Live from KSG – Joseph Lieberman Closes Hardball Series

The captivating Hardball series at the Kennedy School of Government (KSG), hosted by MSNBC political analyst Chris Matthews, came to a close on December 15th with Democratic candidate Joe Lieberman (D-CT).

Harvard students, local community members, and political personalities have energized the John F. Kennedy Forum each Monday for the last two months, piling in to watch Matthews joke with, grill, and cajole the candidates on Hardball: Battle for the White House.

While the crowd lacked Howard Dean’s banners and marching band or Wesley Clark’s suit-clad supporters strategically positioned for the camera, both Matthews and Lieberman commented on the energy in the audience. Senator Lieberman, enjoying a recent boost in the polls thanks to his hawkish views and the capture of Saddam Hussein, entered ready to clarify his positions on Hussein, Al Gore’s endorsement of Howard Dean, and why George W. Bush is ruining the country.

Matthews welcomed him by stating, “A perfect storm awaits you here tonight.” In the style that he has made famous, he launched the show by airing a video clip from the previous day’s “Meet the Press” and asked Lieberman to defend his comments on what should be done with the most famous prisoner on the planet. The candidate quickly stated his belief that Hussein should be tried in Iraq, and furthermore, that the Iraqi Tribunal should have the power to impose the death penalty. As Matthews has done throughout the series, he immediately contrasted the Lieberman’s position with Howard Dean’s. While responding to Matthews’s rapid-fire burst of questions, Lieberman paused, looked at the audience and retorted, “First, I should ask whether you’re available to go over there and question him, Chris.” Drawing on the audience laughter, Senator Lieberman appeared to let his shoulders drop a little bit, relax, and begin enjoying his banter with Matthews.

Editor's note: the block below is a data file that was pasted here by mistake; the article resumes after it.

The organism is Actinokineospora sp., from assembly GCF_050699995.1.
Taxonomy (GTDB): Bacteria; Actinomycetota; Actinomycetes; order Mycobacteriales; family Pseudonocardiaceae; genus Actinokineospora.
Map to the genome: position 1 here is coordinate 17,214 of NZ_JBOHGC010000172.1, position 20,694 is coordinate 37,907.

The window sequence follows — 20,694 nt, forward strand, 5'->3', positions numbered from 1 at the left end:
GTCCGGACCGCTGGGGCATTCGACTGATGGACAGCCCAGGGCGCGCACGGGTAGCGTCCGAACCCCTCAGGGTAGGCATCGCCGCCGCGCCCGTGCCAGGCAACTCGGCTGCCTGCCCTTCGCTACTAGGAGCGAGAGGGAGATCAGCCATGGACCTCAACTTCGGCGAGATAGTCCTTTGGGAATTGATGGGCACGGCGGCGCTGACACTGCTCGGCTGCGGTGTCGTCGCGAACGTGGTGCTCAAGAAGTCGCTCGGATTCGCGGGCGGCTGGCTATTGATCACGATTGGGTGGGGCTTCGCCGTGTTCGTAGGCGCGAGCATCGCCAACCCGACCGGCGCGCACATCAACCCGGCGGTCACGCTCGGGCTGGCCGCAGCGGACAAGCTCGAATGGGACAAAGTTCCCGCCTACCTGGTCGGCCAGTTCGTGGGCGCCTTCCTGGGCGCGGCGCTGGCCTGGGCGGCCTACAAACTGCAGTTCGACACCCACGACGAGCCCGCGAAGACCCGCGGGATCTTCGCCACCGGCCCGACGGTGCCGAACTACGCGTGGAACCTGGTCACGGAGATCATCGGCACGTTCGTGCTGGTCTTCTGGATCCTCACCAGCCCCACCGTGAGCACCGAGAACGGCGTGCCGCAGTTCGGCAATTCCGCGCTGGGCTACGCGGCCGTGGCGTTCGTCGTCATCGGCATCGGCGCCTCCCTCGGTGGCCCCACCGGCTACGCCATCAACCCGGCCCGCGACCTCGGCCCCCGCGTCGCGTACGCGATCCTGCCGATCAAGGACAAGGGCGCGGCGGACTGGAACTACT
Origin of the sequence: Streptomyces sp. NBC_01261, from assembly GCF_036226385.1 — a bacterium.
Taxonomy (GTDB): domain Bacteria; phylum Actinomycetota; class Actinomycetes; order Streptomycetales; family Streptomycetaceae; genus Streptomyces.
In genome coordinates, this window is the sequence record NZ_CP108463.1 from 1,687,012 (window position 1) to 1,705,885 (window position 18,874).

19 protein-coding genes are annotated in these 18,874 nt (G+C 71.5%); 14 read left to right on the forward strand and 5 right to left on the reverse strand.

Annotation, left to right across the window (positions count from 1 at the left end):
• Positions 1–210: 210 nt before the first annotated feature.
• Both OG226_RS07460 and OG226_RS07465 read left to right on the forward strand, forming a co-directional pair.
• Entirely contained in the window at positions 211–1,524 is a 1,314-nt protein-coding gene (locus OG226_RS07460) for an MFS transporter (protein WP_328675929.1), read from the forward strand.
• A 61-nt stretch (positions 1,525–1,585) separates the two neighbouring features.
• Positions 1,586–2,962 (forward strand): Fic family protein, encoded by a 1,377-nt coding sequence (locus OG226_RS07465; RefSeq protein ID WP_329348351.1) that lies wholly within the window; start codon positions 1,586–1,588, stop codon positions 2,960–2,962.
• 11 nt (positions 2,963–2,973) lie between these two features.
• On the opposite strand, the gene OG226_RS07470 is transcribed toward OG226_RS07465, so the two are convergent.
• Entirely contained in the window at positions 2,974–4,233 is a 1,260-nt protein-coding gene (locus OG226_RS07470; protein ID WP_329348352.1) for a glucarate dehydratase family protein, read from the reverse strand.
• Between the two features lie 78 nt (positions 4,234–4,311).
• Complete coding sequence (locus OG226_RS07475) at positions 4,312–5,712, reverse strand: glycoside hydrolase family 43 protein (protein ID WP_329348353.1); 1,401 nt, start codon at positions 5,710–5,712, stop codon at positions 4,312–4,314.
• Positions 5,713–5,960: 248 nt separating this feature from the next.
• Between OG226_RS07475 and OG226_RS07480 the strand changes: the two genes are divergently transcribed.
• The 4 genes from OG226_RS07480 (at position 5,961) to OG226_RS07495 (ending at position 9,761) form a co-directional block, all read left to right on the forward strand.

Lieberman’s campaign rhetoric has centered on being an independent-minded Democrat: pro-war, pro-free trade, critical of Hollywood’s marketing of sex and violence, and fiercely pro-environment.

However, a closer look reveals a more complex set of nuances in his positions. He disagreed with Clinton’s “don’t ask, don’t tell” policy because it did not go far enough to protect homosexuals in the military.

Lieberman’s economic plan would raise taxes on the wealthy and lower them for the middle class-generally not perceived as the argument of many in business community. As Lieberman appeared to relax, he began to take more control of the conversation and state his positions.

An audience member posed: “Now that Saddam Hussein has been captured, what are the prospects of having a Democrat in the White House? Lieberman quipped, “I thought you were going to ask me if I thought he was going to endorse somebody else” to a round of applause.

He then rephrased the question as: “I think you’re asking really, does this make President Bush somehow unbeatable? The answer is no.” The senator from Connecticut paused, clearly sensing this moment as an opportunity to clarify why he was running for president.